Since 1999, lending institutions have been obligated to cancel a borrower's Private Mortgage Insurance (PMI) at the point his mortgage balance (for a loan made after July of that year) goes down below seventy-eight percent of the purchase price, but not when the borrower's equity climbs to over twenty-two percent. (Some "higher risk" mortgage loans are not included.) The good news is that you can request cancelation of your PMI yourself (for a mortgage closing past July '99), without considering the original purchase price, at the point your equity climbs to twenty percent.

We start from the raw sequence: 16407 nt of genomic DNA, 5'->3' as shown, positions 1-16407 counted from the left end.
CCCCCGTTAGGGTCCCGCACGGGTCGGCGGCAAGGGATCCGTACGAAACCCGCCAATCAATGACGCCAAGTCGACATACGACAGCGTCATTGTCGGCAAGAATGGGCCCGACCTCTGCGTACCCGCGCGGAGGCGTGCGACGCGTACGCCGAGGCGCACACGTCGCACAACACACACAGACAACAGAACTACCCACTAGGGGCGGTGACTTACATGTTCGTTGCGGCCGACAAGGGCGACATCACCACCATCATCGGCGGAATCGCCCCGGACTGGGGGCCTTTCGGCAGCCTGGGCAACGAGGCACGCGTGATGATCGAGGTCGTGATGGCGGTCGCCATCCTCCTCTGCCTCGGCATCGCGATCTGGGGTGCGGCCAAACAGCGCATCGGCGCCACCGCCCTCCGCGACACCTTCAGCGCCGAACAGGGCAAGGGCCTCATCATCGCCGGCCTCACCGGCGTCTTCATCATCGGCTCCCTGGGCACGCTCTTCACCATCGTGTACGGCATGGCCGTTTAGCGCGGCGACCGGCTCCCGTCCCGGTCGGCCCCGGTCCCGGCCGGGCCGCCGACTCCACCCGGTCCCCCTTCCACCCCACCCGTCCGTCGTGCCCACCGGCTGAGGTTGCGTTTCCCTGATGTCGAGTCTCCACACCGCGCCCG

Familiarize yourself with your loan statements to keep track of principal payments. You'll want to keep track of the the purchase amounts of the houses that are selling around you. You are paying mostly interest if you closed your mortgage loan fewer than 5 years ago, so your principal most likely hasn't been reduced by much.
You can begin the process of canceling your PMI when you're sure your equity has risen to 20%. You will need to notify your mortgage lender that you wish to cancel PMI payments. Then you will be asked to submit documentation that you have at least 20 percent equity. You can acquire documentation of your home's equity by getting a state certified appraisal on form URAR-1004 (Uniform Residential Appraisal Report), which is required by most lenders before canceling PMI.
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